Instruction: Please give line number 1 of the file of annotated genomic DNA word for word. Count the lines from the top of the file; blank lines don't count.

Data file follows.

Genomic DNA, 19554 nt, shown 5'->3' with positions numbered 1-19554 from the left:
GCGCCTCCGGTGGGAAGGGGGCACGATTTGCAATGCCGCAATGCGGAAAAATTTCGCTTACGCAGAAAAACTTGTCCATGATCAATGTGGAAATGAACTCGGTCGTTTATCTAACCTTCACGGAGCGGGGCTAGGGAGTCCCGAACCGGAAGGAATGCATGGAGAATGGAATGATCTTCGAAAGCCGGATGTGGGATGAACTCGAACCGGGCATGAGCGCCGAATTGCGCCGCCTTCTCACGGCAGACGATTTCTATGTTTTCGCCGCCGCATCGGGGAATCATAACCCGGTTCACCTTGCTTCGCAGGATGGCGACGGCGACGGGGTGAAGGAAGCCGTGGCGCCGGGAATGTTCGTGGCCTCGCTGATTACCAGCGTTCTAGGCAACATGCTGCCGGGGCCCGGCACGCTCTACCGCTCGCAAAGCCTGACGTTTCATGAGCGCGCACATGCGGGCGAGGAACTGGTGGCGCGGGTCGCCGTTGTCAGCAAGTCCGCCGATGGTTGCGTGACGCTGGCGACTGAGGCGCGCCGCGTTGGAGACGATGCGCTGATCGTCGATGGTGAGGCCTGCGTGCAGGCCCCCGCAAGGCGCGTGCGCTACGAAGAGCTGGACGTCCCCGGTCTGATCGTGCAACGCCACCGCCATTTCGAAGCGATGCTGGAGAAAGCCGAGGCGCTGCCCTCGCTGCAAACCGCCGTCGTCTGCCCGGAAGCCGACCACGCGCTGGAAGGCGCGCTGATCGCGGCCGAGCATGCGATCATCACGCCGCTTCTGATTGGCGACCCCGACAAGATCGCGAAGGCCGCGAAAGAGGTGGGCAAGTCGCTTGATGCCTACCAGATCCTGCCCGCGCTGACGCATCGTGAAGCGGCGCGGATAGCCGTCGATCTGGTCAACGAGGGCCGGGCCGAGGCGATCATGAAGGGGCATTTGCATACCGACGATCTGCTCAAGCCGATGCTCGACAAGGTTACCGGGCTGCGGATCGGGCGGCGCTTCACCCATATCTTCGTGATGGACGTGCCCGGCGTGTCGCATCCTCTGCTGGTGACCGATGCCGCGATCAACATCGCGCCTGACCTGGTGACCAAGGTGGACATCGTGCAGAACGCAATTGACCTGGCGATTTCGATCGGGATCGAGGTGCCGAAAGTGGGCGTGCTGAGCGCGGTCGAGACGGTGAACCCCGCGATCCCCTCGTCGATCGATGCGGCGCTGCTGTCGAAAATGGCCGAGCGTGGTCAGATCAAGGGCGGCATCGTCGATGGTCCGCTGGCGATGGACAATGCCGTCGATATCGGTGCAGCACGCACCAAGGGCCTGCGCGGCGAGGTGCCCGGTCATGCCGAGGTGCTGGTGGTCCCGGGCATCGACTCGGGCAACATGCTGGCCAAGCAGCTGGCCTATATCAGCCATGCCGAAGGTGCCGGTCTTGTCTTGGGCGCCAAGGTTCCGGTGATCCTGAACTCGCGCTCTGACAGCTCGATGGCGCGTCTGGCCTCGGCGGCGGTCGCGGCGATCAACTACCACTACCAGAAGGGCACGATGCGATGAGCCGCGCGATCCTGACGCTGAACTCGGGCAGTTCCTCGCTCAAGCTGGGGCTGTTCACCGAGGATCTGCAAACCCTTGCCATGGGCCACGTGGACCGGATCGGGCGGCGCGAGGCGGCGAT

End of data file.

Genomic DNA, 19554 nt, shown 5'->3' with positions numbered 1-19554 from the left: